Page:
In the early 1960s, South Korea had a per-capita gross domestic product comparable to that of Sierra Leone. Now, it is the 14th largest economy, but all that seems to mean little to the country’s next generation.

South Korea’s Millennials – whom we define as young people who came of age politically, economically and socially as the new millennium began – have a particularly dark view of the future, especially when compared with their counterparts around the world. In 2014, Millennials ranged in age from 18 to 33. (While some commentators have used the “Millennial” label to describe young adults in South Korea, the term is not as ubiquitous as it is in the U.S. For more on American Millennials, who are also defined by their shared cultural and historical experience, see the Pew Research Center’s extensive research.)

South Korean Millennials More PessimisticSouth Korean Millennials are downbeat about their country’s direction, doubtful of the future and pessimistic about their country’s relationship with China. South Korea is the only country in the Pew Research Center’s spring 2014 survey where young people were less likely than those ages 50 and older to say children in South Korea today will be better off financially than their parents. And despite ranking among the world’s leaders in student performance in math, science and reading, few South Korean Millennials see education and hard work as the way to get ahead in life.

Just two-in-ten South Korean Millennials are satisfied with the direction of their country, compared with four-in-ten South Koreans ages 50 and older who say the same. American Millennials and European young adults are characterized by their idealistic outlook and bright expectations for the future. However, few South Korean Millennials are quite so optimistic. Just 43% of Millennials think the next generation will be better off, compared with 61% of those ages 50 and older who are upbeat.

In every other country surveyed in 2014 by the Pew Research Center, people ages 18 to 33 were either more likely to say future generations will be better off or that there was no difference between Millennials and those ages 50 and older. In Thailand and Japan, young people were more likely than older generations to look confidently upon the financial future of their children. South Korean Millennials are the only young people less likely than their elders to say the next generation will be better off.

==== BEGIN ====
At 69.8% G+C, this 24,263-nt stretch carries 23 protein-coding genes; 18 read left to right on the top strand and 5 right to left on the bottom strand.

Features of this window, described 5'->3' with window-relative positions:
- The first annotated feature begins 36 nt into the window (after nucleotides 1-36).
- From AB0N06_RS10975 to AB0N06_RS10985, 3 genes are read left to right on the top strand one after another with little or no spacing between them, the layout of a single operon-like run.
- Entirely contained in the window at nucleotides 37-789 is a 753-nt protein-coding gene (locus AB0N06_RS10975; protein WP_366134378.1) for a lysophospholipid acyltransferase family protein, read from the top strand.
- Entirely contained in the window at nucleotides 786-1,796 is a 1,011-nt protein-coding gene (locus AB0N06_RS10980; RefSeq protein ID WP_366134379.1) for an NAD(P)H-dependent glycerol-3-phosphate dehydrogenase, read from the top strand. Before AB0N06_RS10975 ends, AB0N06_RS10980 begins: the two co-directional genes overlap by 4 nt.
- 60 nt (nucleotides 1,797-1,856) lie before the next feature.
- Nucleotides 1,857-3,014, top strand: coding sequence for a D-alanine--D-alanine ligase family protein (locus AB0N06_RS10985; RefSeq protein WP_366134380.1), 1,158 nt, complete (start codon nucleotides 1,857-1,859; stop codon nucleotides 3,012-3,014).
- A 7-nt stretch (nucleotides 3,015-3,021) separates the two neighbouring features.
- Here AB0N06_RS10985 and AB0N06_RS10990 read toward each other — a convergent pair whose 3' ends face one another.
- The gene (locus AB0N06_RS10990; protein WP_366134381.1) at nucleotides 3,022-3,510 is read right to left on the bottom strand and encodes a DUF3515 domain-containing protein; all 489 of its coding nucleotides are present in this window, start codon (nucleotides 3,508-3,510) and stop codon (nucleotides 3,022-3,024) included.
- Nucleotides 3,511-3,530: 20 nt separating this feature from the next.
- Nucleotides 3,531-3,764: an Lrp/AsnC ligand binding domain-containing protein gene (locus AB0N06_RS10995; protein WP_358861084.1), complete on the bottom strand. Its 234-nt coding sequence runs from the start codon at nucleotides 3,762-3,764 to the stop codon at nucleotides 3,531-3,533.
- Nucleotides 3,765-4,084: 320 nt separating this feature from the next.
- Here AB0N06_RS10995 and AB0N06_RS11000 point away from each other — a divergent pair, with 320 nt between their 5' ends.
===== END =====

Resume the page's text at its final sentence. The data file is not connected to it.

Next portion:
Few countries compare with South Korea in terms of educational attainment, and the country’s culture is known for putting intense pressure on students to excel academically. In 2010, South Korea spent 7.6% of GDP on education, trailing only Denmark and Iceland among Organization for Economic Cooperation and Development members on educational expenditure. South Korea also has the highest percentage of 25- to 34-year-olds with a college or vocational degree and ranks among the top 10 (well above the U.S.) in science and math scores internationally.

Despite this national priority accorded to education, few South Korean Millennials believe study and hard work lead to a better future. Only 32% of young people say education is very important to getting ahead in life. And just 22% of young South Koreans say hard work is very important to getting ahead in life, compared with 43% of those ages 50 and older.

One other generational shift found among South Korean Millennials is how they differ with their elders when it comes to views of China and Japan.

On China, young South Korean adults have a distinctly more negative opinion than older generations. Four-in-ten young people in South Korea have a favorable opinion of China, compared with 69% of those ages 50 and older, a 29 percentage point difference. In several Asian nations, including India, the Philippines, Thailand and Japan, young people have a more favorable opinion of China than older generations. In fact, South Korea is the only country in our survey where young people have a significantly less positive opinion of China than their elders.

China’s economic prowess is viewed unfavorably as well. Few in South Korea say China is the world’s leading economic power, but this is particularly true of Millennials. Only 23% of South Korean Millennials say China is the world’s leading economic power. That number jumps to 34% among those ages 50 and older.

One area where South Korean Millennials are less pessimistic than older generations is when it comes to their country’s historic nemesis: Japan. Lasting bitterness over Japan’s occupation of South Korea during the first half of the 21st century, as well as the resurgence of a territorial dispute over a group of islands between the two countries, has stoked negative attitudes between the two neighbors. However, there is a slight generational difference in attitudes toward Japan. Only 14% of those ages 50 and older have a favorable opinion of Japan. That number jumps to 30% among those ages 18 to 33.

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Bridget Parker  is a former research assistant focusing on global attitudes at Pew Research Center.